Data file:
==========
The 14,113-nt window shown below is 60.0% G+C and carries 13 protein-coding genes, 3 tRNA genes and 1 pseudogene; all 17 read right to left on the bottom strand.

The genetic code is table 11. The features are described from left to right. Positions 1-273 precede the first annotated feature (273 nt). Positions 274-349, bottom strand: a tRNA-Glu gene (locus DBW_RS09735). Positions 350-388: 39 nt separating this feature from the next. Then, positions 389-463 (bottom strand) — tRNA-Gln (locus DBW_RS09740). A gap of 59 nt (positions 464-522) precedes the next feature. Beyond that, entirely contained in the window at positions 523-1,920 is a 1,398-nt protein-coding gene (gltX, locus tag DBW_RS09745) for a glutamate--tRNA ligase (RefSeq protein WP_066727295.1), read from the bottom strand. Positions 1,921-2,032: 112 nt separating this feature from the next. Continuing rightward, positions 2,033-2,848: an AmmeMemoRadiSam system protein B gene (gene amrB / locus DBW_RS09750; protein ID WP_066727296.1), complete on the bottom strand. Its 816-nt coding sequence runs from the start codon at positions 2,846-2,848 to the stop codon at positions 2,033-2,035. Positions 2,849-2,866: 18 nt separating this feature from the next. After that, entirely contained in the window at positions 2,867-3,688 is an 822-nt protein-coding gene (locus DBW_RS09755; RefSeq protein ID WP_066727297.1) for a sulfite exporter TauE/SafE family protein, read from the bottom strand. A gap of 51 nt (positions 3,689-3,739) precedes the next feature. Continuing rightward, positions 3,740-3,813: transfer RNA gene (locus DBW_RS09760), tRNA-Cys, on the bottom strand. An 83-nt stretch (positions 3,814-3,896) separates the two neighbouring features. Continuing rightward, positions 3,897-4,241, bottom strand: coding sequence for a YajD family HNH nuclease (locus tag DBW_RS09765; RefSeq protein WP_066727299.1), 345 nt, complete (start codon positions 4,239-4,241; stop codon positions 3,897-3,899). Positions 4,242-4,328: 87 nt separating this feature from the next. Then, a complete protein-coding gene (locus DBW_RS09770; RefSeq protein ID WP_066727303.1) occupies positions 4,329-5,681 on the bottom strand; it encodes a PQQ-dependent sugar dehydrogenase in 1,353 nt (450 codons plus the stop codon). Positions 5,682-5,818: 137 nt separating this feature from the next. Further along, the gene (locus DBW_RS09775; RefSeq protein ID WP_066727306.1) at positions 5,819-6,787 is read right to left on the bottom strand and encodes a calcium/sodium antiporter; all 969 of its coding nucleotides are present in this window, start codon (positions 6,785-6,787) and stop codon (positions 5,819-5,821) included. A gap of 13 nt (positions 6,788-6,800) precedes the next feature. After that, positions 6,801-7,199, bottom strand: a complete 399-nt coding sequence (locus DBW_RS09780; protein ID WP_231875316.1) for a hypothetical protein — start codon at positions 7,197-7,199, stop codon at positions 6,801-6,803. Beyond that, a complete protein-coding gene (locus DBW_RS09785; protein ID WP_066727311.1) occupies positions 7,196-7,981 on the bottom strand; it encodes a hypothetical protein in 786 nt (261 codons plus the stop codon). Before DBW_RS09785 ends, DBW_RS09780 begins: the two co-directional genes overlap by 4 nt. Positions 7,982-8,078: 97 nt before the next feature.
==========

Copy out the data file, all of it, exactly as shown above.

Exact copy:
The 14,113-nt window shown below is 60.0% G+C and carries 13 protein-coding genes, 3 tRNA genes and 1 pseudogene; all 17 read right to left on the bottom strand.

The genetic code is table 11. The features are described from left to right. Positions 1-273 precede the first annotated feature (273 nt). Positions 274-349, bottom strand: a tRNA-Glu gene (locus DBW_RS09735). Positions 350-388: 39 nt separating this feature from the next. Then, positions 389-463 (bottom strand) — tRNA-Gln (locus DBW_RS09740). A gap of 59 nt (positions 464-522) precedes the next feature. Beyond that, entirely contained in the window at positions 523-1,920 is a 1,398-nt protein-coding gene (gltX, locus tag DBW_RS09745) for a glutamate--tRNA ligase (RefSeq protein WP_066727295.1), read from the bottom strand. Positions 1,921-2,032: 112 nt separating this feature from the next. Continuing rightward, positions 2,033-2,848: an AmmeMemoRadiSam system protein B gene (gene amrB / locus DBW_RS09750; protein ID WP_066727296.1), complete on the bottom strand. Its 816-nt coding sequence runs from the start codon at positions 2,846-2,848 to the stop codon at positions 2,033-2,035. Positions 2,849-2,866: 18 nt separating this feature from the next. After that, entirely contained in the window at positions 2,867-3,688 is an 822-nt protein-coding gene (locus DBW_RS09755; RefSeq protein ID WP_066727297.1) for a sulfite exporter TauE/SafE family protein, read from the bottom strand. A gap of 51 nt (positions 3,689-3,739) precedes the next feature. Continuing rightward, positions 3,740-3,813: transfer RNA gene (locus DBW_RS09760), tRNA-Cys, on the bottom strand. An 83-nt stretch (positions 3,814-3,896) separates the two neighbouring features. Continuing rightward, positions 3,897-4,241, bottom strand: coding sequence for a YajD family HNH nuclease (locus tag DBW_RS09765; RefSeq protein WP_066727299.1), 345 nt, complete (start codon positions 4,239-4,241; stop codon positions 3,897-3,899). Positions 4,242-4,328: 87 nt separating this feature from the next. Then, a complete protein-coding gene (locus DBW_RS09770; RefSeq protein ID WP_066727303.1) occupies positions 4,329-5,681 on the bottom strand; it encodes a PQQ-dependent sugar dehydrogenase in 1,353 nt (450 codons plus the stop codon). Positions 5,682-5,818: 137 nt separating this feature from the next. Further along, the gene (locus DBW_RS09775; RefSeq protein ID WP_066727306.1) at positions 5,819-6,787 is read right to left on the bottom strand and encodes a calcium/sodium antiporter; all 969 of its coding nucleotides are present in this window, start codon (positions 6,785-6,787) and stop codon (positions 5,819-5,821) included. A gap of 13 nt (positions 6,788-6,800) precedes the next feature. After that, positions 6,801-7,199, bottom strand: a complete 399-nt coding sequence (locus DBW_RS09780; protein ID WP_231875316.1) for a hypothetical protein — start codon at positions 7,197-7,199, stop codon at positions 6,801-6,803. Beyond that, a complete protein-coding gene (locus DBW_RS09785; protein ID WP_066727311.1) occupies positions 7,196-7,981 on the bottom strand; it encodes a hypothetical protein in 786 nt (261 codons plus the stop codon). Before DBW_RS09785 ends, DBW_RS09780 begins: the two co-directional genes overlap by 4 nt. Positions 7,982-8,078: 97 nt before the next feature.